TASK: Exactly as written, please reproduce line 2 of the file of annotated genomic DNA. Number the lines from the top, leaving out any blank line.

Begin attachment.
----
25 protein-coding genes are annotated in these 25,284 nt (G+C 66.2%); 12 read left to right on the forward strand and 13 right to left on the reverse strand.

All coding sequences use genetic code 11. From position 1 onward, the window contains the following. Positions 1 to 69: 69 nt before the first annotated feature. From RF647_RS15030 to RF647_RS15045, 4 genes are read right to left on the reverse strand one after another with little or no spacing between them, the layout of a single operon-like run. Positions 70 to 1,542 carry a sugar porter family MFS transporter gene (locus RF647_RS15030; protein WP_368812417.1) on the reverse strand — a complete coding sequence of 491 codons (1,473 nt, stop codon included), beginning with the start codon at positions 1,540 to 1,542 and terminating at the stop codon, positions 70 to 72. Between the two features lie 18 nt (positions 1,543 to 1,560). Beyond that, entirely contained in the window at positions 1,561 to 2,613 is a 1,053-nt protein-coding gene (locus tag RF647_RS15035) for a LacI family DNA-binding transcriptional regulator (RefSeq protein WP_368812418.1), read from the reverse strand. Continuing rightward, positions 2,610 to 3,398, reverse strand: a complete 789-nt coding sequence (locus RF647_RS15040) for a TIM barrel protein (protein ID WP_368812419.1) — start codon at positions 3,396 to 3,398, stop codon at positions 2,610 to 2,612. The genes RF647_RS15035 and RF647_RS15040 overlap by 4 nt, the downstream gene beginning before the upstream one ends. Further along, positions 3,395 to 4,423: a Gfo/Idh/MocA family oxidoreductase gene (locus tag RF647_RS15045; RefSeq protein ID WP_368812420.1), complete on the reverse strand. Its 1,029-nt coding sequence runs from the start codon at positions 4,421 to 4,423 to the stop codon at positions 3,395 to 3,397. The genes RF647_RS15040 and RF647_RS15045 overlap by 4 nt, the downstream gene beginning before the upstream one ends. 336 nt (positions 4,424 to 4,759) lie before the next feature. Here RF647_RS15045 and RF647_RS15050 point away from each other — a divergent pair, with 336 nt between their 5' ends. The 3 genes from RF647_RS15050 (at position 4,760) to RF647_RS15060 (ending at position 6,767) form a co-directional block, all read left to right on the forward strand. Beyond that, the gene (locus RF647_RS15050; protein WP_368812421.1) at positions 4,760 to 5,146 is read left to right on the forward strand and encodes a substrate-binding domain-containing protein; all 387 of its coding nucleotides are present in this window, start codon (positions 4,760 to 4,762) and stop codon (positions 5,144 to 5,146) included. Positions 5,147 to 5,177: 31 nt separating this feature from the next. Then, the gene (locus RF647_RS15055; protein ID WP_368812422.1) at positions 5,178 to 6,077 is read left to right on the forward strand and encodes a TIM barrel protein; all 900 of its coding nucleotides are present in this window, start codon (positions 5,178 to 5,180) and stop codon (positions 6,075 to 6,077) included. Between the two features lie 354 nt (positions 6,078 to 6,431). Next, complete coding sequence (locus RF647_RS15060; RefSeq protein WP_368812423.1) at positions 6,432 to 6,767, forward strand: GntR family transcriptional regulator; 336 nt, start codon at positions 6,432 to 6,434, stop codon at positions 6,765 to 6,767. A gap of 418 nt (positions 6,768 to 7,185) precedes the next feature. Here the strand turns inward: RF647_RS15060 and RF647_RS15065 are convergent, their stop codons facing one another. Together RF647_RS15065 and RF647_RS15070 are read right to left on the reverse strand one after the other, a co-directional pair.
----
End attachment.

All coding sequences use genetic code 11. From position 1 onward, the window contains the following. Positions 1 to 69: 69 nt before the first annotated feature. From RF647_RS15030 to RF647_RS15045, 4 genes are read right to left on the reverse strand one after another with little or no spacing between them, the layout of a single operon-like run. Positions 70 to 1,542 carry a sugar porter family MFS transporter gene (locus RF647_RS15030; protein WP_368812417.1) on the reverse strand — a complete coding sequence of 491 codons (1,473 nt, stop codon included), beginning with the start codon at positions 1,540 to 1,542 and terminating at the stop codon, positions 70 to 72. Between the two features lie 18 nt (positions 1,543 to 1,560). Beyond that, entirely contained in the window at positions 1,561 to 2,613 is a 1,053-nt protein-coding gene (locus tag RF647_RS15035) for a LacI family DNA-binding transcriptional regulator (RefSeq protein WP_368812418.1), read from the reverse strand. Continuing rightward, positions 2,610 to 3,398, reverse strand: a complete 789-nt coding sequence (locus RF647_RS15040) for a TIM barrel protein (protein ID WP_368812419.1) — start codon at positions 3,396 to 3,398, stop codon at positions 2,610 to 2,612. The genes RF647_RS15035 and RF647_RS15040 overlap by 4 nt, the downstream gene beginning before the upstream one ends. Further along, positions 3,395 to 4,423: a Gfo/Idh/MocA family oxidoreductase gene (locus tag RF647_RS15045; RefSeq protein ID WP_368812420.1), complete on the reverse strand. Its 1,029-nt coding sequence runs from the start codon at positions 4,421 to 4,423 to the stop codon at positions 3,395 to 3,397. The genes RF647_RS15040 and RF647_RS15045 overlap by 4 nt, the downstream gene beginning before the upstream one ends. 336 nt (positions 4,424 to 4,759) lie before the next feature. Here RF647_RS15045 and RF647_RS15050 point away from each other — a divergent pair, with 336 nt between their 5' ends. The 3 genes from RF647_RS15050 (at position 4,760) to RF647_RS15060 (ending at position 6,767) form a co-directional block, all read left to right on the forward strand. Beyond that, the gene (locus RF647_RS15050; protein WP_368812421.1) at positions 4,760 to 5,146 is read left to right on the forward strand and encodes a substrate-binding domain-containing protein; all 387 of its coding nucleotides are present in this window, start codon (positions 4,760 to 4,762) and stop codon (positions 5,144 to 5,146) included. Positions 5,147 to 5,177: 31 nt separating this feature from the next. Then, the gene (locus RF647_RS15055; protein ID WP_368812422.1) at positions 5,178 to 6,077 is read left to right on the forward strand and encodes a TIM barrel protein; all 900 of its coding nucleotides are present in this window, start codon (positions 5,178 to 5,180) and stop codon (positions 6,075 to 6,077) included. Between the two features lie 354 nt (positions 6,078 to 6,431). Next, complete coding sequence (locus RF647_RS15060; RefSeq protein WP_368812423.1) at positions 6,432 to 6,767, forward strand: GntR family transcriptional regulator; 336 nt, start codon at positions 6,432 to 6,434, stop codon at positions 6,765 to 6,767. A gap of 418 nt (positions 6,768 to 7,185) precedes the next feature. Here the strand turns inward: RF647_RS15060 and RF647_RS15065 are convergent, their stop codons facing one another. Together RF647_RS15065 and RF647_RS15070 are read right to left on the reverse strand one after the other, a co-directional pair.